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Regensburg Restaurants and Beer Gardens

From: Regensburg, Germany

photo LEFT: The Historic Sausage Kitchen is packed with locals and visitors year-round.

Regensburg's dining scene isn't limited to sausage and pigs' hocks, but let's face it: Most visitors would rather stoke up on Bavarian specialties than eat Chinese food or nouvelle cuisine.

For hot, crisp-skinned tube steaks with sauerkraut and homemade mustard, try the Wurstkuchl or Historic Sausage Kitchen (see photo), which traces its roots back to the 12th Century and has been in the hands of its current owners since 1806. Platters come with six, eight, or ten small grilled sausages on a bed of kraut; if you're at all hungry, hold up all your fingers and say "Zehn, bitte." The Wurstkuchl is open from 8 a.m. to 7 p.m. daily, so you can have brats and beer for breakfast.

Brauerei Kneitinger, on Arnulfsplatz, is another drinking and dining place with a past. The brewery has produced beer in the same location since 1530, and the Kneitinger family has operated the Gaststätte since 1862. Prices are quite reasonable: When I visited, Bavarian specialties such as Schweinshaxn, Rindsgulasch, Schweinsbraten, or Rahmsauerbraten with dumplings and sauerkraut were mostly in the 8-euro range. The kitchen is open from 11 a.m. to 11 p.m. daily, and you can rent a guestroom if you want to stagger to bed from the beer hall.

 Andechser am Dom is a topnotch restaurant and beer hall on the Domplatz, next to an arch that leads to the Alter Kornmarkt. It's owned and operated by Kloster Andechs, a Benedictine monastery that has brewed its own beer since the Middle Ages. In summer, the restaurant has two outdoor venues: the Domterrasse overlooking the cathedral and the Biergarten in the historic building's courtyard.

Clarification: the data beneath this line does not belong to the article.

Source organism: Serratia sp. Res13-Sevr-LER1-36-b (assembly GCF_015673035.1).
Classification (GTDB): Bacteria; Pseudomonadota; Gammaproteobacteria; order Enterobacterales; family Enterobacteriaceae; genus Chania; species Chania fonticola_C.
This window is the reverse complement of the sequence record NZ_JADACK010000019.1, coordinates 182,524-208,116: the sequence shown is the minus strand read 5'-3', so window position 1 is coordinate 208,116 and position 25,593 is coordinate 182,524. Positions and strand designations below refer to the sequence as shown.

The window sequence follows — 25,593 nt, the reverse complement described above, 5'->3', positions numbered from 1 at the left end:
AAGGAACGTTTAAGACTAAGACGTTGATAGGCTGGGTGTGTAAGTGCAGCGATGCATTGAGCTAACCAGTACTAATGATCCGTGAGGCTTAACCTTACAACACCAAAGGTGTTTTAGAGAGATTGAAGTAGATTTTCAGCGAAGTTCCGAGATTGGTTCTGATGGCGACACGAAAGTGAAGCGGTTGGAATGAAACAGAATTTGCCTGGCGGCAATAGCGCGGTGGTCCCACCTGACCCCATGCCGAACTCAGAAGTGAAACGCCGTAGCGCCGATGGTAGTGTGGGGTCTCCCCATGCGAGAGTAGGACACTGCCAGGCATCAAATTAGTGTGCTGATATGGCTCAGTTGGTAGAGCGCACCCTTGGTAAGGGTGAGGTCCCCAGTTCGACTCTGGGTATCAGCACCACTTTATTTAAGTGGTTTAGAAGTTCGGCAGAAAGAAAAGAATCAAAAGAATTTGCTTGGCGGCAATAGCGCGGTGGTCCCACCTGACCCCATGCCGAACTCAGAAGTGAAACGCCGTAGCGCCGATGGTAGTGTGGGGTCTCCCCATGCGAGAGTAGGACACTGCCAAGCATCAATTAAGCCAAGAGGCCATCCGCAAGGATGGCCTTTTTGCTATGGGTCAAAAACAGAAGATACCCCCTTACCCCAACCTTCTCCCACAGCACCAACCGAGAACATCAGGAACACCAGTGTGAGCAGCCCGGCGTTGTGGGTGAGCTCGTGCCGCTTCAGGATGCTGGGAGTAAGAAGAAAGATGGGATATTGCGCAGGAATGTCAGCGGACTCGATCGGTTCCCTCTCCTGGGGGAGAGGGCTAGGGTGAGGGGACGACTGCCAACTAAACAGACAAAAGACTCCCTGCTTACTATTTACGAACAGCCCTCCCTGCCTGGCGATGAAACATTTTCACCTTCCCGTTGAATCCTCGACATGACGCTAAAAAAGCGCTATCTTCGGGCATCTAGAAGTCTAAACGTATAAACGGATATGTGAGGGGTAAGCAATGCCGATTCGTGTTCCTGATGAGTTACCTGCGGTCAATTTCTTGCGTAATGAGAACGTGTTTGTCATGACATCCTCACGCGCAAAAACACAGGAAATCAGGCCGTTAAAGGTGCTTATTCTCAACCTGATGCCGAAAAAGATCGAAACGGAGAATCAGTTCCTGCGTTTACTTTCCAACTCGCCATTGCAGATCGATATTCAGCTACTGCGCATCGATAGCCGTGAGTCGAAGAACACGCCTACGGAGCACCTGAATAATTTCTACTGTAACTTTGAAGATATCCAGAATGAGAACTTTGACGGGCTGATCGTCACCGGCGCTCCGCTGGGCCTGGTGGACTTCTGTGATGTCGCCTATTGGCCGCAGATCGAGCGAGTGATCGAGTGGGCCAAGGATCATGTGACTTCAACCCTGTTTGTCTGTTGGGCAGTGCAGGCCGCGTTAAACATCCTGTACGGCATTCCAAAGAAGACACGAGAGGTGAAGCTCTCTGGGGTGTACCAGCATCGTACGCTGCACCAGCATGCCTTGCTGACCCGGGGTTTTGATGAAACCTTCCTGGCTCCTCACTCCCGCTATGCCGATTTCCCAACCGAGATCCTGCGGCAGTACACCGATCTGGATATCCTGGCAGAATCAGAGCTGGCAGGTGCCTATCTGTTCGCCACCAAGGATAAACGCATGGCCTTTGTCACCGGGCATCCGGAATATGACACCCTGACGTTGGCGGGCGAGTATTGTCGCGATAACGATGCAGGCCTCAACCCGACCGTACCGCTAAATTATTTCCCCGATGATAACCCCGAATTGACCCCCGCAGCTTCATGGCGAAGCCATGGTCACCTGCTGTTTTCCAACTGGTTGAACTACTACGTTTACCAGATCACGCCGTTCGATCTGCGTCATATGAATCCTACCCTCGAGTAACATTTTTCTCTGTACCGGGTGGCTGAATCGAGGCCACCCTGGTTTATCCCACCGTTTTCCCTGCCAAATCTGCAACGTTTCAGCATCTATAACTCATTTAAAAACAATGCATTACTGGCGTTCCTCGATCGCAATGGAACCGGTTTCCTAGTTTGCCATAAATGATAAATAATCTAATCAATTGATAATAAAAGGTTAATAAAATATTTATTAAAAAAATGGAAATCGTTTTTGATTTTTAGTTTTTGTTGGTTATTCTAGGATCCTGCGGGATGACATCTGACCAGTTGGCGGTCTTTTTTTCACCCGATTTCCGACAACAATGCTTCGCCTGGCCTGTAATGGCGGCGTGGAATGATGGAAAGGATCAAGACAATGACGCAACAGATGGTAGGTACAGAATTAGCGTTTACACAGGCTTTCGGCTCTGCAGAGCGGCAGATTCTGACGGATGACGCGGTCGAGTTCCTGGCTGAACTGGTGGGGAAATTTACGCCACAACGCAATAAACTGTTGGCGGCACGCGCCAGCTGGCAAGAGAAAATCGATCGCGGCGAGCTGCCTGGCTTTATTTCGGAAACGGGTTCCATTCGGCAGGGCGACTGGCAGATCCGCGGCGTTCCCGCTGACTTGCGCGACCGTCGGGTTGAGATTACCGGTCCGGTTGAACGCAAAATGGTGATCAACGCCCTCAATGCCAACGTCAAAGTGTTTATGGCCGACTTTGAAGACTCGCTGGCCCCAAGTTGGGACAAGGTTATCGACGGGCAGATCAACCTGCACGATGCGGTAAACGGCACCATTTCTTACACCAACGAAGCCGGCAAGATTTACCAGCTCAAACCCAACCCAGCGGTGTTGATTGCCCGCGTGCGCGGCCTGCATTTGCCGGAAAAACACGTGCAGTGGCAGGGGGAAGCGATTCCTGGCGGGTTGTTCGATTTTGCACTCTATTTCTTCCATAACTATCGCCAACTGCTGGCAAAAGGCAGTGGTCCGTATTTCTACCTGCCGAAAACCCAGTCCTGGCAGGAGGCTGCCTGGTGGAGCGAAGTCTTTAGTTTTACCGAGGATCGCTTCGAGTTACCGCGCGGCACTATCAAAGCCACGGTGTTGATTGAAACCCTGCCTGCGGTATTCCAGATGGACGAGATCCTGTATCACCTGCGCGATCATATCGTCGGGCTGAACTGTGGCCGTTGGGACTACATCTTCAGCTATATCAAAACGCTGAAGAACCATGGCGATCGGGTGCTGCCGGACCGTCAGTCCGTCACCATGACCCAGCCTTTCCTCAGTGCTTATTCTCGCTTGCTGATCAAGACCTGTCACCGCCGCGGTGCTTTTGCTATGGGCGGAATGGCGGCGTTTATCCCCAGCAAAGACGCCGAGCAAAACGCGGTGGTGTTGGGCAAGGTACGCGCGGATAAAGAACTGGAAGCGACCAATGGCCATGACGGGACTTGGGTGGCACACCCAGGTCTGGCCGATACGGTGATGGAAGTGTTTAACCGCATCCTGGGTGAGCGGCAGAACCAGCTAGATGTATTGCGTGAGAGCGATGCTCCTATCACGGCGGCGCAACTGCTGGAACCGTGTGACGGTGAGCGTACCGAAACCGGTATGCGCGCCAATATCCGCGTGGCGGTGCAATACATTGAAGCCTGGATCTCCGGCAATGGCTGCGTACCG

When you've had your fill of grilled meats and dumplings, try Haus Heuport. The restaurant faces the Cathedral's western or main façade, and the dining room is one flight up from the arched entrance. Heuport's specialties range from breakfast  (weekends only in winter) to all-inclusive "express lunches" and a refined à la carte dinner menu.

Dampfnudel-Ulli, at Watmarkt 4 in the Altstadt, is a friendly, cozy, and crowded little restaurant that specializes in dumplings. It's open 10 a.m. to 6 p.m. Monday through Friday, 10 to 3 on Saturdays, and closed on Sundays and Mondays.

Most hotels in Regensburg have dining rooms. The Hotel Münchner Hof, where I stayed, has a friendly and traditional restaurant that has served Bavarian food at reasonable prices since the 1870s.

Finally, if you're looking for fast food, skip McDonald's and Burger King (both of which have Regensburg outlets) and head for Nordsee, a branch of the German seafood chain near the Kaufhof department store, or any stall that's serving sausages. (Try the small Nürnburger sausages, which are grilled and are often served in pairs inside a hard roll.)

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